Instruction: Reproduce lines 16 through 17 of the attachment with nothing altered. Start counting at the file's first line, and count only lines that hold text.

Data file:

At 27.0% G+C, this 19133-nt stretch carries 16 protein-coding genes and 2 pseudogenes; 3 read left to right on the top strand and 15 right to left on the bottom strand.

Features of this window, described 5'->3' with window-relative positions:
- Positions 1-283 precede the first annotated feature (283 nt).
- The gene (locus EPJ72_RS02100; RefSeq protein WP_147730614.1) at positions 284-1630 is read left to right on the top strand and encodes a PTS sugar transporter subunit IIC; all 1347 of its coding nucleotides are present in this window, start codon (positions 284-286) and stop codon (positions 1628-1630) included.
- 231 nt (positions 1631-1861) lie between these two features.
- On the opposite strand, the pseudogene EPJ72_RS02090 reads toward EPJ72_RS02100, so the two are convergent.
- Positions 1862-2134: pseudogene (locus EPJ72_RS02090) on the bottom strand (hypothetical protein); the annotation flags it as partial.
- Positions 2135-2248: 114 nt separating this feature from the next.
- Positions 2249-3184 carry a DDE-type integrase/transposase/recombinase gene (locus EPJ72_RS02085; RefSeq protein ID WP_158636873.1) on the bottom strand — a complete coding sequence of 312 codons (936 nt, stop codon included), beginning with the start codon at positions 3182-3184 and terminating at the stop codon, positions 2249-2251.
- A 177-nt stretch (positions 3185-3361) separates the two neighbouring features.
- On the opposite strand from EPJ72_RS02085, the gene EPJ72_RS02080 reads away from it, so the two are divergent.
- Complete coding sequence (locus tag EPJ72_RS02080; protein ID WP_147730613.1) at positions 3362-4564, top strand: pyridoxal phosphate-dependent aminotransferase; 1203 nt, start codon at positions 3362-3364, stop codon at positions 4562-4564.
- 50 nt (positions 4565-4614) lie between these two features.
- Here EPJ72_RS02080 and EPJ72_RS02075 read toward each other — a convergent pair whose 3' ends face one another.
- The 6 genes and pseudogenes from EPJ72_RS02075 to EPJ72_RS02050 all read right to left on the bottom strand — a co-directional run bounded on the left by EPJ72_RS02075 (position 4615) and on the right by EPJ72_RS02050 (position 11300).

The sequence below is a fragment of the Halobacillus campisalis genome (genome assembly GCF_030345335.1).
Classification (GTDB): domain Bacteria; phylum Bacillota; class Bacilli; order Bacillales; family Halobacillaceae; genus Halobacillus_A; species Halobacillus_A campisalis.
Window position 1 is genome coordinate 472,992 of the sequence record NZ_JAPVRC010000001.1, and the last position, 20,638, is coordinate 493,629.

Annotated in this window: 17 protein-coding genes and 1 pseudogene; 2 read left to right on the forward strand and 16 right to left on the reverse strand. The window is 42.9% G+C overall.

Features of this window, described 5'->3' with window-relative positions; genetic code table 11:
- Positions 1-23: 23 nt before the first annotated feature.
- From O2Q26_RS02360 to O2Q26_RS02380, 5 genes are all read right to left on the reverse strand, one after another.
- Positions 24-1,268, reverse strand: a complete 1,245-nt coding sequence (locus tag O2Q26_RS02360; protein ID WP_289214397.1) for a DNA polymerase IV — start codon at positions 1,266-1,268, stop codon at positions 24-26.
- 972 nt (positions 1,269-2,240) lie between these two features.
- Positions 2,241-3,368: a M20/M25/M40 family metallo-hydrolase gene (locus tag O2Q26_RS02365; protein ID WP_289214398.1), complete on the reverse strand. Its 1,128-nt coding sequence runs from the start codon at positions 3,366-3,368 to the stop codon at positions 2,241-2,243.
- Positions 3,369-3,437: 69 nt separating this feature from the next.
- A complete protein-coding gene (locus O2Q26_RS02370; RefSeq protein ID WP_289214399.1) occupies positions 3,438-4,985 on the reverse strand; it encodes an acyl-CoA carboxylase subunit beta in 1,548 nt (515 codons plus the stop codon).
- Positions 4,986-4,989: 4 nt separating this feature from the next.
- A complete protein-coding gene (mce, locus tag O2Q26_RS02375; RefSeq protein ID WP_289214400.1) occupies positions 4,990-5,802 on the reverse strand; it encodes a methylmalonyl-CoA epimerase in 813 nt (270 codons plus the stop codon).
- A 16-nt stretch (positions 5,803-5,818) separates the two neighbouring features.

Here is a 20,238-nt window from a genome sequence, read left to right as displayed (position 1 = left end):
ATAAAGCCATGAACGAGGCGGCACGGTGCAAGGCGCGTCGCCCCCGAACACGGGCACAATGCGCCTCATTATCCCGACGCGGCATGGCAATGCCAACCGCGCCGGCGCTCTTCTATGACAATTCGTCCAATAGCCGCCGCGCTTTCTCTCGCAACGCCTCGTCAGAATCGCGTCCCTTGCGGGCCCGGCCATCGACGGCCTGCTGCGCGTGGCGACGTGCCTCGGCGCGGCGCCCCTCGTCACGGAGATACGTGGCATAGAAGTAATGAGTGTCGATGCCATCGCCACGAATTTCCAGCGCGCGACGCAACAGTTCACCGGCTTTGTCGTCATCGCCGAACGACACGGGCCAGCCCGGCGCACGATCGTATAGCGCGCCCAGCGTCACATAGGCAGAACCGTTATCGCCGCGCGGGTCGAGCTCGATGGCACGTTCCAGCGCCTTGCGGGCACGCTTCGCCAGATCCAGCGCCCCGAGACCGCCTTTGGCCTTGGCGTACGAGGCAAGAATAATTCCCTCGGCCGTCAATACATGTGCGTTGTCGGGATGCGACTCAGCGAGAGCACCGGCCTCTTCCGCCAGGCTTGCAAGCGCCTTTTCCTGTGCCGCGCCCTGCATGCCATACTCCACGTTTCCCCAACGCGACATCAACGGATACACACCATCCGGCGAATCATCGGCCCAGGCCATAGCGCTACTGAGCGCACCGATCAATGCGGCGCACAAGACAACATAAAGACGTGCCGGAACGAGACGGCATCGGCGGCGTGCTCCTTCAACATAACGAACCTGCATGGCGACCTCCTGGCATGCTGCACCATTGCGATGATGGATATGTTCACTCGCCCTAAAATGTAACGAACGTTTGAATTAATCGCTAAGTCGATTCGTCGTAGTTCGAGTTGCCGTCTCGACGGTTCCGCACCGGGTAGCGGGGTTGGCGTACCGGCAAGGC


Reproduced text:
The sequence below is a fragment of the Halobacillus campisalis genome (genome assembly GCF_030345335.1).
Classification (GTDB): domain Bacteria; phylum Bacillota; class Bacilli; order Bacillales; family Halobacillaceae; genus Halobacillus_A; species Halobacillus_A campisalis.